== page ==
Participants who had taken antiretroviral therapy and were not completely virally suppressed at study entry were more than two times at risk of diabetes than those with an undetectable viral load (aHR 2.27, 95% CI 1.48-3.49). No significant association between antiretrovirals and the risk of diabetes was found, whether the analysis focused on individual medications or drug classes. Only raltegravir appeared to distance itself from the others: compared to dolutegravir, it increased the risk by 70%. However, this was of borderline statistical significance.
After highlighting that neither integrase inhibitor-based regimens, nor weight gain, are associated with the onset of diabetes, Di Bagio and colleagues underline that the incidence of 1.26 cases per 100 person years they have found is in line with previous studies of people with HIV. However, they also say that a possible explanation for the lack of association between weight gain and an increased risk of diabetes may lie in the moderate weight gains seen in the SCOLTA cohort.
The other study was a systematic review and meta-analysis conducted by Dr Frank Mulindwa from Makerere University in Kampala, Uganda and colleagues. It pooled the results of previous studies in order to establish whether integrase inhibitors are associated with a higher risk of new cases of type 2 diabetes than other antiretrovirals. To be eligible for this analysis, these previous studies had to have reported incident diabetes from cohorts of people with HIV taking integrase inhibitors for at least twelve weeks, in comparison with either non-nucleoside reverse transcriptase inhibitors or protease inhibitors.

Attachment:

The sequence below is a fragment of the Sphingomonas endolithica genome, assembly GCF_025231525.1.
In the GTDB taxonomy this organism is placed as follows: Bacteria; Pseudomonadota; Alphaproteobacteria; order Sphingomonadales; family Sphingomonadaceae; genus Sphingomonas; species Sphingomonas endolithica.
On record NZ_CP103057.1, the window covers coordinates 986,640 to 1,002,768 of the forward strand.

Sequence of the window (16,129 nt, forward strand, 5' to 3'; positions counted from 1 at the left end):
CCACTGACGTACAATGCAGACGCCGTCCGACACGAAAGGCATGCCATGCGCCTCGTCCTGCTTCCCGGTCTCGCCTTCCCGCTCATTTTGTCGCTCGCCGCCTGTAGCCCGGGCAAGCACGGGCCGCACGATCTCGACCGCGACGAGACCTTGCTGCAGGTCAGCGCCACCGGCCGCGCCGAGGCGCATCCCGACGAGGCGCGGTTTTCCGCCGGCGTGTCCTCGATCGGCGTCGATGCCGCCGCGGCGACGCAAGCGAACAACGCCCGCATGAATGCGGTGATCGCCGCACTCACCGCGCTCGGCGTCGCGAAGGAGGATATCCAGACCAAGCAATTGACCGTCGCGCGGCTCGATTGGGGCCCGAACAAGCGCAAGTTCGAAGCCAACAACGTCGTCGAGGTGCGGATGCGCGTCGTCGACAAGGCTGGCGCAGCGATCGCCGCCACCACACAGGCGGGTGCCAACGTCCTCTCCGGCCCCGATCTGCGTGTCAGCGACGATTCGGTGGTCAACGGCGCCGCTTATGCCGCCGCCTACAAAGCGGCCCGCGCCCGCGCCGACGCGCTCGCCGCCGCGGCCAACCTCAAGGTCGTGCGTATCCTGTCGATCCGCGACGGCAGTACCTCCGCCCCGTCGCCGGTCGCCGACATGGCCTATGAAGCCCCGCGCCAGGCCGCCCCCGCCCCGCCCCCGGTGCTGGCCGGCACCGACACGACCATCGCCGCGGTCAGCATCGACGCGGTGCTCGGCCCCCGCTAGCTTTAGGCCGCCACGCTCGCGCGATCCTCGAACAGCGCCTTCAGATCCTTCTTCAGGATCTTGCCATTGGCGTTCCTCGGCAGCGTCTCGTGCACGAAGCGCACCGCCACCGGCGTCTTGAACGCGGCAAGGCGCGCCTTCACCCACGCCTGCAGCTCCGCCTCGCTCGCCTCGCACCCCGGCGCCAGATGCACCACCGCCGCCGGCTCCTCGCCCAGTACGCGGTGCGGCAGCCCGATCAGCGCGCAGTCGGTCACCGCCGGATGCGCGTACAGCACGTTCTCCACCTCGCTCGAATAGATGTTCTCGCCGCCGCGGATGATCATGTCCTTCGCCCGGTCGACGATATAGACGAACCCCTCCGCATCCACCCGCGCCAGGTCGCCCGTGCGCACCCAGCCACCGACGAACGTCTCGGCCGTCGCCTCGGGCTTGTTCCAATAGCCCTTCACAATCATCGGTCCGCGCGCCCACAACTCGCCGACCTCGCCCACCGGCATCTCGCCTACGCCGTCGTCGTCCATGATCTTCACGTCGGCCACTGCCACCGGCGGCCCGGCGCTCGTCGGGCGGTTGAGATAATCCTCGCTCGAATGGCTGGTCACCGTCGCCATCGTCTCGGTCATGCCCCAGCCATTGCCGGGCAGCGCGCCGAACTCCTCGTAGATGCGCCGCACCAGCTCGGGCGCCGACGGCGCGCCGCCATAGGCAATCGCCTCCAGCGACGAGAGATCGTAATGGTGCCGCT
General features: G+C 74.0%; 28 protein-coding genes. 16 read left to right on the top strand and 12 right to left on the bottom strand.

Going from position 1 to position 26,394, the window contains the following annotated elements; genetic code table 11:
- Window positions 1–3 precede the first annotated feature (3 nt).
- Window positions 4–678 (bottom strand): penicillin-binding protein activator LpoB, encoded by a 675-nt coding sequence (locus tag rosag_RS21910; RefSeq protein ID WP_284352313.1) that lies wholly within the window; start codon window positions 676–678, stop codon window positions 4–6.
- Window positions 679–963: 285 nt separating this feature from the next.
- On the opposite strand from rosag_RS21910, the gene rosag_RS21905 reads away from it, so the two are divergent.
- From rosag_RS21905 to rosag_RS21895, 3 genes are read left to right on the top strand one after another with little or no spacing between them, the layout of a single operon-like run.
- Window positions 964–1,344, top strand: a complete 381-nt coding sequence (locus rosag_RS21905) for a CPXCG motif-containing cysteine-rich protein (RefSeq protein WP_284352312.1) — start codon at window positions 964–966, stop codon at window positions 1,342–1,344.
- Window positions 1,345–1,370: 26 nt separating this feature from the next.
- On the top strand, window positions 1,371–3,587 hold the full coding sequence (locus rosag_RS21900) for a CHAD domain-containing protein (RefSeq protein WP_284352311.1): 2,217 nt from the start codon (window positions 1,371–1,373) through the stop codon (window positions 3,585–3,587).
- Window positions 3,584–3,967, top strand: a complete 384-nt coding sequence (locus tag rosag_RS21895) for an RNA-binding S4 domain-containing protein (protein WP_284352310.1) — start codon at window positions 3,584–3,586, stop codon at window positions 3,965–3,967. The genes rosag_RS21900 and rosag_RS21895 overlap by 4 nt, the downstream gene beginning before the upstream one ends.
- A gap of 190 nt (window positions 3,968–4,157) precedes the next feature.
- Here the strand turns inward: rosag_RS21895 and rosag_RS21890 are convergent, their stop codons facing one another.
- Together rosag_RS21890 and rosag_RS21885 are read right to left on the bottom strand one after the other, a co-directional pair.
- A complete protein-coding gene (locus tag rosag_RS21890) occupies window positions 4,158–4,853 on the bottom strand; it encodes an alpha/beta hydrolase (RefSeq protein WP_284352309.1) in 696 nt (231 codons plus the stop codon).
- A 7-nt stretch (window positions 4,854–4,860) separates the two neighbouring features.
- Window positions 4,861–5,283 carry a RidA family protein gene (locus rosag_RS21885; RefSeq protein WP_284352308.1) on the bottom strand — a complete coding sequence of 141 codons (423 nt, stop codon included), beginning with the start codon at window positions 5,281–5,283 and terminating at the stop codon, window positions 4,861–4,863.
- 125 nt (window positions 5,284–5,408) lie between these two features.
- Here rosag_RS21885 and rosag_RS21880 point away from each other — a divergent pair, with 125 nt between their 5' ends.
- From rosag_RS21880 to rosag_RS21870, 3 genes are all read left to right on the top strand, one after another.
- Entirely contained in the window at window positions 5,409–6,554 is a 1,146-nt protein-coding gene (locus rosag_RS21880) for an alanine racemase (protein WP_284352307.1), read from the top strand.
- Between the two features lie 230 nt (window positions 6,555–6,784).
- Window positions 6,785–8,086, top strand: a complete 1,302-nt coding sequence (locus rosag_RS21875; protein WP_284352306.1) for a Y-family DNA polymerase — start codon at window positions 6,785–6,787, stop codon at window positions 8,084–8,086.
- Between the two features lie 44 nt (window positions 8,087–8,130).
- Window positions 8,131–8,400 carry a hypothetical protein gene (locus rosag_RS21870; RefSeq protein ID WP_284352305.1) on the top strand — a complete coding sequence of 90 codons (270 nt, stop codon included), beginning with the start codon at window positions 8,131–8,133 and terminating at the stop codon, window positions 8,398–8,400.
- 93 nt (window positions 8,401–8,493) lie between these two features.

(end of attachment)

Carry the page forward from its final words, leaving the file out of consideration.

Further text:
Thirteen such studies were identified between 2000-2022 and their results – representing over 72,000 participants – were pooled.
Integrase inhibitor-based therapy was associated with a 20% lower risk of incident diabetes (Risk Ratio 0.80, 95% CI 0.67 to 0.96), of which eight randomised controlled trials demonstrated a 12% reduced risk (RR 0.88, 95% CI 0.81 to 0.96). Overall, integrase inhibitors had a lower risk than non-nucleoside reverse transcriptase inhibitors (RR 0.75, 95% CI 0.63 to 0.89), but the reduction in risk was of borderline significance compared to protease inhibitors (RR 0.78, 95% CI 0.61 to 1.01). The investigators also found that the risk was lower in studies with longer follow-up (RR 0.70, 95% CI 0.53 to 0.94) and in patients who had never taken antiretrovirals (RR 0.78, 95% CI 0.65 to 0.94).
However, integrase inhibitors were associated with a three-times greater risk in African populations (RR 2.99, 95% CI 2.53 to 3.54). This finding was based on two studies; the majority of participants in the other studies were in high-income countries.
Mulindwa and colleagues therefore conclude that integrase inhibitor-based regimens do not pose higher risk of diabetes than other antiretroviral regimens. Nevertheless, they say that more targeted research is needed in African people living with HIV and that clinicians should monitor diabetes “in certain high-risk groups”.
Taramasso L et al. Incident diabetes in course of antiretroviral therapy. AIDS 37: 1269-1276, 2023.
Mulindwa F et al. Association between integrase strand transfer inhibitor use with insulin resistance and incident diabetes mellitus in persons living with HIV: a systematic review and meta-analysis. BMJ Open Diabetes Research and Care 11:e003136, 2023 (open access).